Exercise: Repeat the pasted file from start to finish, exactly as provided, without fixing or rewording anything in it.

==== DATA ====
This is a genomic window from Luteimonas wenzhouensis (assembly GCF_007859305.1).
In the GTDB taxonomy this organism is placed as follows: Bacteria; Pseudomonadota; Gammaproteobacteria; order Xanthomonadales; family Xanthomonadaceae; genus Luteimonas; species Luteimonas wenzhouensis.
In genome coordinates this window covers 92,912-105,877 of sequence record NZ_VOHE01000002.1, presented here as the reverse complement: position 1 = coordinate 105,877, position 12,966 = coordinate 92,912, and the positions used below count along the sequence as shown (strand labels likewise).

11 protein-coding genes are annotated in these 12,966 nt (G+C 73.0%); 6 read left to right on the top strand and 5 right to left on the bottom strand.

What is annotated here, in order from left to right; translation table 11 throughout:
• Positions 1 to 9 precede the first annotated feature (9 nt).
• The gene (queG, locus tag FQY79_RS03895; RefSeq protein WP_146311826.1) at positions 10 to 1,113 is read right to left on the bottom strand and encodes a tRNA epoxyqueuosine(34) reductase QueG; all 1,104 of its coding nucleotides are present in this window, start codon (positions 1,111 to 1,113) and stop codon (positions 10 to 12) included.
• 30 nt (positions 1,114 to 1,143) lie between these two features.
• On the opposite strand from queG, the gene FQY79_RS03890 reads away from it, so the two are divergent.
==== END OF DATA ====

This is a genomic window from Luteimonas wenzhouensis (assembly GCF_007859305.1).
In the GTDB taxonomy this organism is placed as follows: Bacteria; Pseudomonadota; Gammaproteobacteria; order Xanthomonadales; family Xanthomonadaceae; genus Luteimonas; species Luteimonas wenzhouensis.
In genome coordinates this window covers 92,912-105,877 of sequence record NZ_VOHE01000002.1, presented here as the reverse complement: position 1 = coordinate 105,877, position 12,966 = coordinate 92,912, and the positions used below count along the sequence as shown (strand labels likewise).

11 protein-coding genes are annotated in these 12,966 nt (G+C 73.0%); 6 read left to right on the top strand and 5 right to left on the bottom strand.

What is annotated here, in order from left to right; translation table 11 throughout:
• Positions 1 to 9 precede the first annotated feature (9 nt).
• The gene (queG, locus tag FQY79_RS03895; RefSeq protein WP_146311826.1) at positions 10 to 1,113 is read right to left on the bottom strand and encodes a tRNA epoxyqueuosine(34) reductase QueG; all 1,104 of its coding nucleotides are present in this window, start codon (positions 1,111 to 1,113) and stop codon (positions 10 to 12) included.
• 30 nt (positions 1,114 to 1,143) lie between these two features.
• On the opposite strand from queG, the gene FQY79_RS03890 reads away from it, so the two are divergent.